Once upon a time, I had the opportunity to work with a subcontractor who produced a major event for our organization. Just about everything that could go wrong did. Video screens were blurry. Lighting was poor. Audio was unevenly distributed throughout the room. Even a fabricated visual element planned to illustrate a major teaching point failed the night before the big talk and had to be taken out of the presentation. When the time came for us to debrief the event with Terry (not his real name), the production company's leader, I received word that he wasn't interested in having the discussion. Why? He "didn’t think it would do any good."
No good? Really? No good at all?
Maybe Terry was emotionally worn out and just wanted it to be over. (We could relate to that; we felt the same way.) Maybe he was scared to hear the feedback as he already knew we weren’t happy. Many leaders would push through such hurdles, though, in order to get the feedback. So why not this leader in this situation? Answer: Because the errors were too obvious.
Obvious or Not
The numerous and unquestionable blunders during the event tempted Terry to believe he understood perfectly our biggest disappointments. When he gave into that temptation, it destroyed a great opportunity for him to grow as a leader.
On the surface, it looked like the lack of performance in the moment of the event was the primary issue. But it wasn't. Our biggest disappointments lived outside the bounds of the event. Terry's defensive attitude and lack of willingness to take responsibility for the final results were bigger concerns for us than fuzzy projection screens and subpar audio. These attitudinal shortcomings were the real reasons we didn't hire him or his company again. The subtle pride of believing he already understood all that he needed to know led Terry to take a pass on the debrief. In doing so, he and his organization never received the most important information available and the opportunity to grow from it.
Believing we have all the information needed to completely understand a given situation is common. We have all been persuaded by logical explanations, previous experiences, and mountains of data to believe we understand all that needs to be understood. In such moments, we are actually being slyly seduced by our egos. This seduction doesn't announce its presence. Like many of life's most effective and detrimental temptations, it woos us into submission while keeping its very existence hidden from our consciousness. It's hiddenness is what helps make it so lethal and perpetual.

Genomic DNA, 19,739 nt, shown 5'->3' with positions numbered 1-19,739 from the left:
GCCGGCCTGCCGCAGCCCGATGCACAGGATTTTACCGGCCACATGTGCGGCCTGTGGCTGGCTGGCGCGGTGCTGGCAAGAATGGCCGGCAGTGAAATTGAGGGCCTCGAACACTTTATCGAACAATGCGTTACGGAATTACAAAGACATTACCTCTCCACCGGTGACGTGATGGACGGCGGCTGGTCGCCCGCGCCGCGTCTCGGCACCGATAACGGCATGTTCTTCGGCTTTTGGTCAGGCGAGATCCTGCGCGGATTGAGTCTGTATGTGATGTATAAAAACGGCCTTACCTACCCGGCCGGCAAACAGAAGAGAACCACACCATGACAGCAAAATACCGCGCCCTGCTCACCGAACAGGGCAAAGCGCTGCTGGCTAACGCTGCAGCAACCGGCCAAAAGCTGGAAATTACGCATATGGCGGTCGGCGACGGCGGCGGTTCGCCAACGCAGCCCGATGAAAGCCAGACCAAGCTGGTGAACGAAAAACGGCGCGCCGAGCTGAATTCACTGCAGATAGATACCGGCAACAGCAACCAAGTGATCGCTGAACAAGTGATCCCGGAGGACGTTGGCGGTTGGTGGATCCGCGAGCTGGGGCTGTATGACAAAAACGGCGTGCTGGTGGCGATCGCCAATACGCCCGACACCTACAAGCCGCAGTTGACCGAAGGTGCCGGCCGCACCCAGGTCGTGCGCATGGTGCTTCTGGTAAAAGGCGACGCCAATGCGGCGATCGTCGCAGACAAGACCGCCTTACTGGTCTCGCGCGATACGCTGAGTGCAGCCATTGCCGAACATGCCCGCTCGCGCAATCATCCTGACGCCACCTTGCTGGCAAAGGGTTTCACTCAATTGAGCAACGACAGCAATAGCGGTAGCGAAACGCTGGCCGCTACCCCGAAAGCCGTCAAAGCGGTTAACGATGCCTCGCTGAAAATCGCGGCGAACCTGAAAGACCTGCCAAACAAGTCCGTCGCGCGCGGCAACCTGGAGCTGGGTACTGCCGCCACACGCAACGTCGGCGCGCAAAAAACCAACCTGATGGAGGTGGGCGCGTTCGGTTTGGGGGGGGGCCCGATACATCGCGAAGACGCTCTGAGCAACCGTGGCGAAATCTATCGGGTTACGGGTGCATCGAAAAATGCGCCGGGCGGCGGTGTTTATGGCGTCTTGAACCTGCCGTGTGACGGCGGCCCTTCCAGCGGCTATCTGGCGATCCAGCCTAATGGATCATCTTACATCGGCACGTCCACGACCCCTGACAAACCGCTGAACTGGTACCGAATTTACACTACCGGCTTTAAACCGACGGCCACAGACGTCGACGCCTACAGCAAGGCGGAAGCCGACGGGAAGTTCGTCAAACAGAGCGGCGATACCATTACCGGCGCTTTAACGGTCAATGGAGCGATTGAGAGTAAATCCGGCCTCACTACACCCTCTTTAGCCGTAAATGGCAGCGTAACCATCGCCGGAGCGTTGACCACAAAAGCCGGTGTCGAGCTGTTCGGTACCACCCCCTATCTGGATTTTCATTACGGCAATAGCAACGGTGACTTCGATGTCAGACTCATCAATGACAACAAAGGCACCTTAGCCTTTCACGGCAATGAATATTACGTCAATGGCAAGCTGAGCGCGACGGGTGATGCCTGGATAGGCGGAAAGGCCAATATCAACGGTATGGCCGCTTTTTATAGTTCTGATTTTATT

Though pursuing and receiving feedback beyond our own perspectives can be annoying and difficult, it almost always yields benefits. Feedback we agree with affirms our initial understanding and raises our confidence. Feedback we disagree agree with is also valuable as it shows us how others see the situation. Feedback we don't see coming is often the most valuable of all as it opens our eyes to entirely new perspectives.
As long as we allow only our own understandings for why things are the way they are to tell the whole story, we will never have the full picture. When we allow ourselves to be seduced by this subtle pride, our opportunity to become better leaders through feedback that increases self-awareness and the ability to make well-informed decisions disappears.
The Single Question Antidote
The healing elixir for the temptress of subtle pride that tells us we need only our own perspectives to understand all that is going on comes in the form of a single question:
"What else don't I know about this person or situation?"
When we consistently and humbly ask this question of ourselves and others, we enable both our leadership development and better decision making. Asking this question, while temporarily suspending our current beliefs about situations and people, protects us from missing valuable information.
To reach our potential as leaders, we need to resist the subtle pride that tempts us to believe we perfectly understand people and situations even when (especially when!) the answers look obvious. If we can proactively seek feedback in all circumstances, consistently create safe environments for followers to share their perspectives, and repeatedly ask the question,"What else don't I know about this person or situation?" we will be setting ourselves up for growth, learning, and leadership success.
Share Your Thoughts: When have you or a leader you've observed gained valuable insights by staying inquisitive even when the answers seemed obvious? When have you or a leader you've observed missed an important opportunity to learn because you thought you already knew everything there was to know about a person or situation? We’d love to hear from you. Join the conversation by clicking here.
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